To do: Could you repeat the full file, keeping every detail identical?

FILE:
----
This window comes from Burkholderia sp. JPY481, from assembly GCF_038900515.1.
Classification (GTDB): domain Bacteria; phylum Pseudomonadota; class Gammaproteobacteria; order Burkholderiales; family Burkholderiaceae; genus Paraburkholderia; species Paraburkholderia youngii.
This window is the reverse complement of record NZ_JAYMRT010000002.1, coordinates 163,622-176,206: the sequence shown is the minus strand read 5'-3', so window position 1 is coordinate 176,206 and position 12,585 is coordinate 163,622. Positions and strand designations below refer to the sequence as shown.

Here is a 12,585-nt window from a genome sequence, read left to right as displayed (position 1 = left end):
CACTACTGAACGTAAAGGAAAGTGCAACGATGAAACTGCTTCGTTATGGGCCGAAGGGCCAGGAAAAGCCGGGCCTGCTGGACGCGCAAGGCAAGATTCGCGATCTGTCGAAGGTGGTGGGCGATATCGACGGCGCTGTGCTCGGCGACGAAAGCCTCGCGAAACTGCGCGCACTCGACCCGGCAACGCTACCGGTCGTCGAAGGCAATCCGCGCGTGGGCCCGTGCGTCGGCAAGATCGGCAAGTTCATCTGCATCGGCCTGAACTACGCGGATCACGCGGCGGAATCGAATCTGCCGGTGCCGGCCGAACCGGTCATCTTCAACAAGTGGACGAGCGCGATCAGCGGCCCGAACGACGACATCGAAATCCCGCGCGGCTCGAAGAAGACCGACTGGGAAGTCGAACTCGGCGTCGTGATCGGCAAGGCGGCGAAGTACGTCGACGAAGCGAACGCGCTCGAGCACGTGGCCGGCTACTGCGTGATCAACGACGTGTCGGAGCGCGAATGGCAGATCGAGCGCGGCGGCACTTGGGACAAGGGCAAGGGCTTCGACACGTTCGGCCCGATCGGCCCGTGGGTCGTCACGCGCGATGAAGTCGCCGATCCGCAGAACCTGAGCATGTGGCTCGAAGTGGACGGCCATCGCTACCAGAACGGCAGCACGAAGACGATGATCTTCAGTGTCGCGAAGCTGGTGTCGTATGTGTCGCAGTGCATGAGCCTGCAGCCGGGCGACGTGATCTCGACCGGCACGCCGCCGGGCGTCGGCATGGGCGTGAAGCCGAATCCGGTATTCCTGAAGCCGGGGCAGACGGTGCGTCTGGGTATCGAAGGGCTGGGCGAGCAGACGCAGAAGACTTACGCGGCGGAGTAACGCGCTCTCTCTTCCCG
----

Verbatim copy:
This window comes from Burkholderia sp. JPY481, from assembly GCF_038900515.1.
Classification (GTDB): domain Bacteria; phylum Pseudomonadota; class Gammaproteobacteria; order Burkholderiales; family Burkholderiaceae; genus Paraburkholderia; species Paraburkholderia youngii.
This window is the reverse complement of record NZ_JAYMRT010000002.1, coordinates 163,622-176,206: the sequence shown is the minus strand read 5'-3', so window position 1 is coordinate 176,206 and position 12,585 is coordinate 163,622. Positions and strand designations below refer to the sequence as shown.

Here is a 12,585-nt window from a genome sequence, read left to right as displayed (position 1 = left end):
CACTACTGAACGTAAAGGAAAGTGCAACGATGAAACTGCTTCGTTATGGGCCGAAGGGCCAGGAAAAGCCGGGCCTGCTGGACGCGCAAGGCAAGATTCGCGATCTGTCGAAGGTGGTGGGCGATATCGACGGCGCTGTGCTCGGCGACGAAAGCCTCGCGAAACTGCGCGCACTCGACCCGGCAACGCTACCGGTCGTCGAAGGCAATCCGCGCGTGGGCCCGTGCGTCGGCAAGATCGGCAAGTTCATCTGCATCGGCCTGAACTACGCGGATCACGCGGCGGAATCGAATCTGCCGGTGCCGGCCGAACCGGTCATCTTCAACAAGTGGACGAGCGCGATCAGCGGCCCGAACGACGACATCGAAATCCCGCGCGGCTCGAAGAAGACCGACTGGGAAGTCGAACTCGGCGTCGTGATCGGCAAGGCGGCGAAGTACGTCGACGAAGCGAACGCGCTCGAGCACGTGGCCGGCTACTGCGTGATCAACGACGTGTCGGAGCGCGAATGGCAGATCGAGCGCGGCGGCACTTGGGACAAGGGCAAGGGCTTCGACACGTTCGGCCCGATCGGCCCGTGGGTCGTCACGCGCGATGAAGTCGCCGATCCGCAGAACCTGAGCATGTGGCTCGAAGTGGACGGCCATCGCTACCAGAACGGCAGCACGAAGACGATGATCTTCAGTGTCGCGAAGCTGGTGTCGTATGTGTCGCAGTGCATGAGCCTGCAGCCGGGCGACGTGATCTCGACCGGCACGCCGCCGGGCGTCGGCATGGGCGTGAAGCCGAATCCGGTATTCCTGAAGCCGGGGCAGACGGTGCGTCTGGGTATCGAAGGGCTGGGCGAGCAGACGCAGAAGACTTACGCGGCGGAGTAACGCGCTCTCTCTTCCCG